FDA Clears First Nebulized LAMA Inhaler for COPD FDA Clears First Nebulized LAMA Inhaler for COPD
Glycopyrrolate inhalation solution 25 mcg twice daily (Lonhala Magnair) is for maintenance treatment of airflow obstruction in adults with chronic obstructive pulmonary disease (COPD).FDA Approvals
Dhruv R. Seshadri, Anand Ramamurthi
ConclusionsWe observed a significant relationship between mining tenure and emphysema severity among South African miners in PATHAUT between 1975 and 2014. This relationship was evident in multi-variable analyses adjusted for smoking among white miners. Hazards from long term exposure to inhaled mineral dust leading to lung damage (silicosis, fibrosis, COPD) is evident and warrants further improvement of working conditions and prevention measures in South African mines especially for black workers. Further research is needed to determine if there is an effect of TB and HIV co-infection on the development of emphysema.
CONCLUSION: The results supports that maximal voluntary contraction and potentiated twitch stimulation measurements of isometric quadriceps strength are reliable in people with severe to very severe chronic obstructive pulmonary disease as evident excellent relative reliability using both techniques, although the former technique appears to have better absolute reliability. PMID: 30004108 [PubMed - as supplied by publisher]
We presently forget 98% of everything we experience. That will go away in favor of perfect, controllable, configurable memory. Skills and knowledge will become commodities that can be purchased and installed. We will be able to feel exactly as we wish to feel at any given time. How we perceive the world will be mutable and subject to choice. How we think, the very fundamental basis of the mind, will also be mutable and subject to choice. We will merge with our machines, as Kurzweil puts it. The boundary between mind and computing device, between the individual and his or her tools, will blur. Over the course of the ...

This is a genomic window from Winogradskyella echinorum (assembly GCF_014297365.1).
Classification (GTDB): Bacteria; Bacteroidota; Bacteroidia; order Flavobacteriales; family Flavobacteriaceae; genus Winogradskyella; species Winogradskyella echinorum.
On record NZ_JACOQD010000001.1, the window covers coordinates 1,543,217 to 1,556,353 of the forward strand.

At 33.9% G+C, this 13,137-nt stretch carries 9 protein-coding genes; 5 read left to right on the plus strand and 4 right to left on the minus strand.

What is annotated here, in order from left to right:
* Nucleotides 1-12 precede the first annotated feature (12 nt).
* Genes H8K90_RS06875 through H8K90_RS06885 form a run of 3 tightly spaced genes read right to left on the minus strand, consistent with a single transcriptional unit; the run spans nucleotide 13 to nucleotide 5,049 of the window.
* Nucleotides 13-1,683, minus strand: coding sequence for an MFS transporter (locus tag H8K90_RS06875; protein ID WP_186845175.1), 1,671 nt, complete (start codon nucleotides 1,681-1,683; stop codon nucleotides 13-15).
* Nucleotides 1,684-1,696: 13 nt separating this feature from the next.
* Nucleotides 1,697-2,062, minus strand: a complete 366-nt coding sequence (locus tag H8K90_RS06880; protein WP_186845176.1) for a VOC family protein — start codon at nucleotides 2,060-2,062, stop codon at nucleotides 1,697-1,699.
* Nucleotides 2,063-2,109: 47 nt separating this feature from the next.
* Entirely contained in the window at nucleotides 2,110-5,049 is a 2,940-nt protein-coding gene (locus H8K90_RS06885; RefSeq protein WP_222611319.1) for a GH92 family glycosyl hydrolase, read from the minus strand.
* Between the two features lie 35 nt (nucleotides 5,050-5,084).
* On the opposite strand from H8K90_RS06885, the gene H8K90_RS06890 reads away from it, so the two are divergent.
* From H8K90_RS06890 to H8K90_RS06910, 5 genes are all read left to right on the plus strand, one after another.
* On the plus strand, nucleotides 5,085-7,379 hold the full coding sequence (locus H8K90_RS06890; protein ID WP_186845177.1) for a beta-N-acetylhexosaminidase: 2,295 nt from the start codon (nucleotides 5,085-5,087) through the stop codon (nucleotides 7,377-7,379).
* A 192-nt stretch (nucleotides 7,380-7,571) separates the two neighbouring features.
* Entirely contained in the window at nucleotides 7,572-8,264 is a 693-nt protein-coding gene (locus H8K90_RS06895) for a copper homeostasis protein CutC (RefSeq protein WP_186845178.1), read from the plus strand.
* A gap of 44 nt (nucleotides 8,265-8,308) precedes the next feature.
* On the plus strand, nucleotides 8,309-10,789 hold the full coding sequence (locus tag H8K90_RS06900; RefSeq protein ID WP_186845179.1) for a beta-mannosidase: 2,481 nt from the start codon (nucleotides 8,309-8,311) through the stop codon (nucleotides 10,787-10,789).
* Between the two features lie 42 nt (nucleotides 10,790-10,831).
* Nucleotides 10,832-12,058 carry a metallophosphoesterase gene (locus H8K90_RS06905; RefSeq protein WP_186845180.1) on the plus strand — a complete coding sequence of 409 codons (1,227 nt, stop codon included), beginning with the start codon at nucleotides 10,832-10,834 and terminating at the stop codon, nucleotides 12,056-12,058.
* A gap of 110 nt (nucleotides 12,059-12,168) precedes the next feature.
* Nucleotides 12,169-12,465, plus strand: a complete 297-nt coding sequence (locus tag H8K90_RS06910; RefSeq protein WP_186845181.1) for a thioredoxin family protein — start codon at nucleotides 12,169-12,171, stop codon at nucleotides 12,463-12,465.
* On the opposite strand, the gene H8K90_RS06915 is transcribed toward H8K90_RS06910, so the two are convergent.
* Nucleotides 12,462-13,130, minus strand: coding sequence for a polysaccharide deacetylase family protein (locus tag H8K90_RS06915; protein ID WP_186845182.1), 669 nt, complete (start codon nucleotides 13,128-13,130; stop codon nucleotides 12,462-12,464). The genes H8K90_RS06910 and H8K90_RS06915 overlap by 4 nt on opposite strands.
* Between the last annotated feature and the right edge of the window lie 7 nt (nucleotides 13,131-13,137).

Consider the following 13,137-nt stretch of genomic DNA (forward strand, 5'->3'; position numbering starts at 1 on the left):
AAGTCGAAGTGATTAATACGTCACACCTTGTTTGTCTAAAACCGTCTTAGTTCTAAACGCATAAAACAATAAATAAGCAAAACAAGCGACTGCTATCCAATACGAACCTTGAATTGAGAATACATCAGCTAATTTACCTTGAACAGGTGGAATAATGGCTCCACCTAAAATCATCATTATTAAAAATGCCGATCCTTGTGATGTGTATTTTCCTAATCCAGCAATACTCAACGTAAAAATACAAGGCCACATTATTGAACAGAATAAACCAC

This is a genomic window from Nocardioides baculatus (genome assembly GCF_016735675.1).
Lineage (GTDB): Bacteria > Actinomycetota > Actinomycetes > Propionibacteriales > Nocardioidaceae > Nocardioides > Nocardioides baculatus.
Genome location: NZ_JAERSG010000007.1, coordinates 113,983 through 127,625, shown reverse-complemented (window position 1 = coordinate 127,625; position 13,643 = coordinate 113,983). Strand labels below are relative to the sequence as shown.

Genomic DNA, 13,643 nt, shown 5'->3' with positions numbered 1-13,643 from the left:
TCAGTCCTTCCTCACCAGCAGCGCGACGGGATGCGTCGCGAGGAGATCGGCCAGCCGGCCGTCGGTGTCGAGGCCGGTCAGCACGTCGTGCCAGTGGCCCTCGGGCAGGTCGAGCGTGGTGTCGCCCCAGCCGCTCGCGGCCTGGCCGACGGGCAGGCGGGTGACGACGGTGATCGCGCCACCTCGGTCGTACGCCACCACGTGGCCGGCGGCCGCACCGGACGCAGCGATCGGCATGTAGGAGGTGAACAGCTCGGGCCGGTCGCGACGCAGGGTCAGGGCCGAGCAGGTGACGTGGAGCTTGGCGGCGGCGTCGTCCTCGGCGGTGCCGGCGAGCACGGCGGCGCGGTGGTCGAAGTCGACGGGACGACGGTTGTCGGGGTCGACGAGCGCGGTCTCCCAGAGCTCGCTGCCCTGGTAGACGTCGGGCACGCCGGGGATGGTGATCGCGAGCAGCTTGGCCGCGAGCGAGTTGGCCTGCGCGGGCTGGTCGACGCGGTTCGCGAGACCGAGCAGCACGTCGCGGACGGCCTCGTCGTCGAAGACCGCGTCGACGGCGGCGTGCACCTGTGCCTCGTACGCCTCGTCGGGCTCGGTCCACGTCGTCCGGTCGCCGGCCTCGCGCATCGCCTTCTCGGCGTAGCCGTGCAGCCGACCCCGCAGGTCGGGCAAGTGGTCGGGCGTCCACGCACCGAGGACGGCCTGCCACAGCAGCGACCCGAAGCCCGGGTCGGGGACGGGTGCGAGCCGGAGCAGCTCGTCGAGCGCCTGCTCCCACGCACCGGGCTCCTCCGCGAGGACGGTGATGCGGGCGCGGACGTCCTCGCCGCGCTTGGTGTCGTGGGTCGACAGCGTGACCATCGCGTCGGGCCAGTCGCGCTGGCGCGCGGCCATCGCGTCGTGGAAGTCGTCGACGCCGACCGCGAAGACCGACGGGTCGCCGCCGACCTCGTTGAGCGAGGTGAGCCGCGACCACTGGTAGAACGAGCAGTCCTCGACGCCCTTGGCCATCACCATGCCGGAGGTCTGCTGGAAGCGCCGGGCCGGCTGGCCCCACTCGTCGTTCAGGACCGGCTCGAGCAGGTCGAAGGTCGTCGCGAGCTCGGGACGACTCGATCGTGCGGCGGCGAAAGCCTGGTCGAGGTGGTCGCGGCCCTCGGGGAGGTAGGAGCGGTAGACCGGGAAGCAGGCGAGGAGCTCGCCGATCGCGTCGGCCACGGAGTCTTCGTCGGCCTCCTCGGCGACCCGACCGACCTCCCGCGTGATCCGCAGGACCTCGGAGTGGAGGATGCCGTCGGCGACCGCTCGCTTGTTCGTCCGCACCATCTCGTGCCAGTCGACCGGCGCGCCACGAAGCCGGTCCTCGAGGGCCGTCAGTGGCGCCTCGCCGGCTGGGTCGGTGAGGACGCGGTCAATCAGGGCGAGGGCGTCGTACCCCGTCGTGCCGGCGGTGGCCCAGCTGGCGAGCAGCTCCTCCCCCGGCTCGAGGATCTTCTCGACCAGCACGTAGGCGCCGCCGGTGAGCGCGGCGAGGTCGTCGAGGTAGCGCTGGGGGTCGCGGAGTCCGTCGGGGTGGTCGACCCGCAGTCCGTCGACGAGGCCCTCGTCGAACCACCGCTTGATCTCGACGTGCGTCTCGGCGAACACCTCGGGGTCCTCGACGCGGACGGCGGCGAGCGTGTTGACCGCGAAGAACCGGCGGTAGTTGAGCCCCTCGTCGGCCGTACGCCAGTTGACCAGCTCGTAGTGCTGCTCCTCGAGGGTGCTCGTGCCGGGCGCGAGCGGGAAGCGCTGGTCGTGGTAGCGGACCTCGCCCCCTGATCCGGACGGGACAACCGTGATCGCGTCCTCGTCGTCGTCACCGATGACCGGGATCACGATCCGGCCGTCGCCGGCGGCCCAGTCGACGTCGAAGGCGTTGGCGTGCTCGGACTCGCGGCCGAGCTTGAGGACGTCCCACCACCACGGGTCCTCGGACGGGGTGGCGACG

Depression is a frequent mental comorbidity in COPD, with prevalence estimates in clinical samples ranging from 15% to 40% (Matte et al., 2016). Depression is associated with reduced adherence, quality of life and worse prognosis (Turan et al., 2014; Yohannes and Alexopoulos, 2014; Yohannes et al., 2016). Several reasons for the high comorbidity between COPD and depression are discussed in the literature (von Leupoldt and Kenn, 2013; Yohannes and Alexopoulos, 2014), though the relationship is not fully understood until now.
It is not known whether COPD exacerbations contribute to an increased vascular risk already associated with the disease. For this reason, we prospectively evaluated 127 patients referred for a monographic COPD consultation. We classify as exacerbators those who had experienced two or more moderate exacerbations in the previous year, or who had had a hospital admission. All underwent a blood analysis, respiratory function tests, global cardiovascular and coronary risk estimates (with four of the most frequently used scores, and the Chronic Obstructive Pulmonary Disease Coronaropathy Risk (COPDCoRi) score, respectively); and...
CONCLUSIONS: There is an urgent need for further research that can help guide clinical decision-making with patients who may not benefit from LCS owing to coexisting chronic illness. This statement establishes a research framework to address essential questions regarding how to incorporate and communicate risks of comorbidities into patient selection and decisions regarding LCS. PMID: 30004250 [PubMed - in process]
In conclusion, ET improves autonomic modulation in COPD with additional benefits for strength and cardiorespiratory capacity similar to conventional training. PMID: 30003108 [PubMed - in process]
Conclusions: According to the previous studies, COPD patients with PE experienced an increased risk of death and prolonged length of hospital stay. Therefore, the thromboembolic risk in patients with acute exacerbation of COPD, especially in the hospitalized patients, should carefully be evaluated. PMID: 29998894 [PubMed - in process]
Conclusions: A large proportion of patients with do-not-intubate orders who received noninvasive ventilation survived to hospital discharge and at 1 year, with limited data showing no decrease in quality of life in survivors. Provision of noninvasive ventilation in a well-equipped hospital ward may be a viable alternative to the ICU for selected patients. Crucial questions regarding quality of life in survivors, quality of death in nonsurvivors, and the impact of noninvasive ventilation in patients with comfort-measures-only orders remain largely unanswered.